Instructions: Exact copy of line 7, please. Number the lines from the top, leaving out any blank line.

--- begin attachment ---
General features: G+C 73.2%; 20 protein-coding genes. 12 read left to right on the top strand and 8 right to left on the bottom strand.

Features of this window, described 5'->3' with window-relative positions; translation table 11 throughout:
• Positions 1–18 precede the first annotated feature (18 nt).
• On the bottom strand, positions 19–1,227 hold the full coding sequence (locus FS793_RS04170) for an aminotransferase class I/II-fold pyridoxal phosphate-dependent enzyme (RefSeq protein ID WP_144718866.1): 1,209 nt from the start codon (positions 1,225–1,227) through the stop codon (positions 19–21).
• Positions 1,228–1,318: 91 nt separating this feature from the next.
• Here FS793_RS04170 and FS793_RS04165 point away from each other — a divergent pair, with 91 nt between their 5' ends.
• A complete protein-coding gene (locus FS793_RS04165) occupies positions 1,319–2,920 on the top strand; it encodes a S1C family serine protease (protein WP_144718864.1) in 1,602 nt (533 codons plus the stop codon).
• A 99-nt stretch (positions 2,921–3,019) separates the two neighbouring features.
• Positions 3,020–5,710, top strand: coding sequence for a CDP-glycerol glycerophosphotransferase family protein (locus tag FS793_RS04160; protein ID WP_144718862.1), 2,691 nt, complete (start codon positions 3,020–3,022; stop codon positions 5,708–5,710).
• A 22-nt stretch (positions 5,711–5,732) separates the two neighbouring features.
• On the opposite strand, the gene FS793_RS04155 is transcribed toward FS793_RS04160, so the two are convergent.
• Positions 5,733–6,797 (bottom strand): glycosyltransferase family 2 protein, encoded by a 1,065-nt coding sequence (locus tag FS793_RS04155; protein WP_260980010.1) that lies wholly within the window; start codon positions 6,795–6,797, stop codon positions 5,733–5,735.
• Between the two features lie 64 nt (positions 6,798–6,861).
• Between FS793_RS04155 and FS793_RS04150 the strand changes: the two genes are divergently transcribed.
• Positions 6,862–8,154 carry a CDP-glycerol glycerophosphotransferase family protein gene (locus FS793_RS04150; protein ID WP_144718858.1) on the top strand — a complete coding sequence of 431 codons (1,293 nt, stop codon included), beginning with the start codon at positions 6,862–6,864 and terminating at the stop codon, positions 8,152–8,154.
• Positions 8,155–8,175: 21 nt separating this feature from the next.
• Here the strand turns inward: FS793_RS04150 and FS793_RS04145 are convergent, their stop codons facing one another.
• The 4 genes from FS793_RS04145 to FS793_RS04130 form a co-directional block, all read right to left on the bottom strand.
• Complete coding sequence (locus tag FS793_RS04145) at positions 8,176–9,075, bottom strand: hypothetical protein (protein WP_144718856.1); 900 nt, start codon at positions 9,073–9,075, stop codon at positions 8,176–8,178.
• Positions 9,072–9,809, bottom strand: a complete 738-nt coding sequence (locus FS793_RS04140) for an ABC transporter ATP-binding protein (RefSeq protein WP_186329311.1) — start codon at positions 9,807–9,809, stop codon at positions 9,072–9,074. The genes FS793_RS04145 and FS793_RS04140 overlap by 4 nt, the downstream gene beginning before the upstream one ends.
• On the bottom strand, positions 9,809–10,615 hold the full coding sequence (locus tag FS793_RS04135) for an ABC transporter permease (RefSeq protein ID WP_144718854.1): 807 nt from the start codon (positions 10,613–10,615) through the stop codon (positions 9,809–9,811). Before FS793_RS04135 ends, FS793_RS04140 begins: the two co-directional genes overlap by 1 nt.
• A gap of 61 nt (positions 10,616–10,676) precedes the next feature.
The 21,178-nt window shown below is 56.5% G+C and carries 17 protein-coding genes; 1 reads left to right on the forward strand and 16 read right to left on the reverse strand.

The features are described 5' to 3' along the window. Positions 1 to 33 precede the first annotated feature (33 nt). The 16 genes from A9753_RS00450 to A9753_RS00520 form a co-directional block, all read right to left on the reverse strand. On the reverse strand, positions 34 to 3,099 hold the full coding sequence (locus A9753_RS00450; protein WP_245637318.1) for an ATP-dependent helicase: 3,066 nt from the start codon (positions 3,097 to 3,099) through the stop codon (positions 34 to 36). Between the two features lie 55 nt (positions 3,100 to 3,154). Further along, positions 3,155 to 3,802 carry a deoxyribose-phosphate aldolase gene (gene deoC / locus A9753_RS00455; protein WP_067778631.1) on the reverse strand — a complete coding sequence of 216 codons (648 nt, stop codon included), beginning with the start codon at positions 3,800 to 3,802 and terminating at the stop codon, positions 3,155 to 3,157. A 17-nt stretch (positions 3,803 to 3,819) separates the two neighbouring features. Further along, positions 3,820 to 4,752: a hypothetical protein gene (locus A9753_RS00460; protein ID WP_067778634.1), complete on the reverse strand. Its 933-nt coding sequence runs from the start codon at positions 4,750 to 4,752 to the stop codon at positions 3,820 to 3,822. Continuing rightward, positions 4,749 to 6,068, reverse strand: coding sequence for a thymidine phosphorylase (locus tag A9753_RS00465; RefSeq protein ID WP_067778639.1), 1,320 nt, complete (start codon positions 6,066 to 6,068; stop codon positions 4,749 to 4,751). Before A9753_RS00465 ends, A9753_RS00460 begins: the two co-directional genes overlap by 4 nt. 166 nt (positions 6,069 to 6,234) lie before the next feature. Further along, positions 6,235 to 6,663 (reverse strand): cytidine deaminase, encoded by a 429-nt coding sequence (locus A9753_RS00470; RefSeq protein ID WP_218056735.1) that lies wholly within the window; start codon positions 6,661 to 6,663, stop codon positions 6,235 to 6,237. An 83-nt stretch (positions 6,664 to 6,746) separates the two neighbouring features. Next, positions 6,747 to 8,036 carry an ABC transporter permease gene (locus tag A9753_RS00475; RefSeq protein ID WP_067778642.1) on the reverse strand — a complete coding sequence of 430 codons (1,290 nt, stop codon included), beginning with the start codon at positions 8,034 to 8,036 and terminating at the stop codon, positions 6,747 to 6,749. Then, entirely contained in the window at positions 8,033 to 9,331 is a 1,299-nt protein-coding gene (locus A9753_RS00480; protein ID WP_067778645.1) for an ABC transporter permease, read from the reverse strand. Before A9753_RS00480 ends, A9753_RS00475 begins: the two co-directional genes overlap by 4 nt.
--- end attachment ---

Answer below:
• A complete protein-coding gene (locus FS793_RS04165) occupies positions 1,319–2,920 on the top strand; it encodes a S1C family serine protease (protein WP_144718864.1) in 1,602 nt (533 codons plus the stop codon).